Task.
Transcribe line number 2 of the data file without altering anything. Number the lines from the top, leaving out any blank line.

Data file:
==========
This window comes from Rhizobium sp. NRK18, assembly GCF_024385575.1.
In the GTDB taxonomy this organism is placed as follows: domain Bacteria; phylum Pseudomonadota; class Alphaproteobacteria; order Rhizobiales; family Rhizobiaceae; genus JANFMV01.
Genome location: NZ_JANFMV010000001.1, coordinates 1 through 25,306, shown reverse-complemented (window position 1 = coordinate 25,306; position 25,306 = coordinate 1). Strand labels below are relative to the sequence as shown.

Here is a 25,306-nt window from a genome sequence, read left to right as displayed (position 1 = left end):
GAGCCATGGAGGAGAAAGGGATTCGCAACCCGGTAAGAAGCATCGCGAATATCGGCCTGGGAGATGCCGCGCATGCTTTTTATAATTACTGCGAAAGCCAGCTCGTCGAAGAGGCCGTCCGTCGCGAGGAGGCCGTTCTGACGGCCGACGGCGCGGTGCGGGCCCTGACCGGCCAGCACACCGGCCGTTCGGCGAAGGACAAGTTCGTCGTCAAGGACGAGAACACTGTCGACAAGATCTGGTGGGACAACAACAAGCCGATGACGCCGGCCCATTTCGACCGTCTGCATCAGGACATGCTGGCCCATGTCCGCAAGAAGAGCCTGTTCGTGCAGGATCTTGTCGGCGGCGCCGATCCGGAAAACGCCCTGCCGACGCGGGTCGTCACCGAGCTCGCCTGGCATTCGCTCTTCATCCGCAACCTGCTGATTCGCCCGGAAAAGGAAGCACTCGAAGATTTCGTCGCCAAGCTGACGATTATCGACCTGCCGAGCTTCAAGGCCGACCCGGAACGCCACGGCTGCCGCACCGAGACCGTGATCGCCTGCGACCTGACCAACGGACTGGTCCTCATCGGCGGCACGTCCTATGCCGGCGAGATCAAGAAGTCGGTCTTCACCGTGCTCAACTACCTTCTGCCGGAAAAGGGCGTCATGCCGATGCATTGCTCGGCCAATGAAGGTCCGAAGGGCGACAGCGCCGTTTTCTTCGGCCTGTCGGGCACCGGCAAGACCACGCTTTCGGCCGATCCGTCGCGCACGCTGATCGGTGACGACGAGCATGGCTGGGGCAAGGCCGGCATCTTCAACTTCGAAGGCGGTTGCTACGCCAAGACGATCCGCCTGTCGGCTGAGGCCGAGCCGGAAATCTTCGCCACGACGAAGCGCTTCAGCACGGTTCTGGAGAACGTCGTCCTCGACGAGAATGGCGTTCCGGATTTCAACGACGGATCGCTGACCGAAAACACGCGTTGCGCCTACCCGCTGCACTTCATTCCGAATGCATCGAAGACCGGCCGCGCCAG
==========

In the GTDB taxonomy this organism is placed as follows: domain Bacteria; phylum Pseudomonadota; class Alphaproteobacteria; order Rhizobiales; family Rhizobiaceae; genus JANFMV01.